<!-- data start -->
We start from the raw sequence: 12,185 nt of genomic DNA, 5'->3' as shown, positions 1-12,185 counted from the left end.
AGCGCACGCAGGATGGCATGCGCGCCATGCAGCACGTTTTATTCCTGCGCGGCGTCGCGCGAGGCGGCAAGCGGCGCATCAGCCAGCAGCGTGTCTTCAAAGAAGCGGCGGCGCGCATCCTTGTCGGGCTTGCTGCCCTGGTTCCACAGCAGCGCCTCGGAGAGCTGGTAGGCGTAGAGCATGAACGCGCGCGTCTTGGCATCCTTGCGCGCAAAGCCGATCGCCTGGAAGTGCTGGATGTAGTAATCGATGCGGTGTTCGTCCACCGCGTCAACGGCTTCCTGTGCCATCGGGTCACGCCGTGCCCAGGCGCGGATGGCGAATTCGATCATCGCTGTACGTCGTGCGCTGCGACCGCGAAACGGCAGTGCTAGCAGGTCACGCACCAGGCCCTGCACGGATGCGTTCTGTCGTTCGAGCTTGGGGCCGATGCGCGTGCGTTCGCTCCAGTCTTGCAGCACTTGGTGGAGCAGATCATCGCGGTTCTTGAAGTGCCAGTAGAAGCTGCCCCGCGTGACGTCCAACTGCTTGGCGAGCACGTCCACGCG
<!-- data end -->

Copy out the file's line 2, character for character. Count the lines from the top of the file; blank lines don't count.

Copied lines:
AGCGCACGCAGGATGGCATGCGCGCCATGCAGCACGTTTTATTCCTGCGCGGCGTCGCGCGAGGCGGCAAGCGGCGCATCAGCCAGCAGCGTGTCTTCAAAGAAGCGGCGGCGCGCATCCTTGTCGGGCTTGCTGCCCTGGTTCCACAGCAGCGCCTCGGAGAGCTGGTAGGCGTAGAGCATGAACGCGCGCGTCTTGGCATCCTTGCGCGCAAAGCCGATCGCCTGGAAGTGCTGGATGTAGTAATCGATGCGGTGTTCGTCCACCGCGTCAACGGCTTCCTGTGCCATCGGGTCACGCCGTGCCCAGGCGCGGATGGCGAATTCGATCATCGCTGTACGTCGTGCGCTGCGACCGCGAAACGGCAGTGCTAGCAGGTCACGCACCAGGCCCTGCACGGATGCGTTCTGTCGTTCGAGCTTGGGGCCGATGCGCGTGCGTTCGCTCCAGTCTTGCAGCACTTGGTGGAGCAGATCATCGCGGTTCTTGAAGTGCCAGTAGAAGCTGCCCCGCGTGACGTCCAACTGCTTGGCGAGCACGTCCACGCG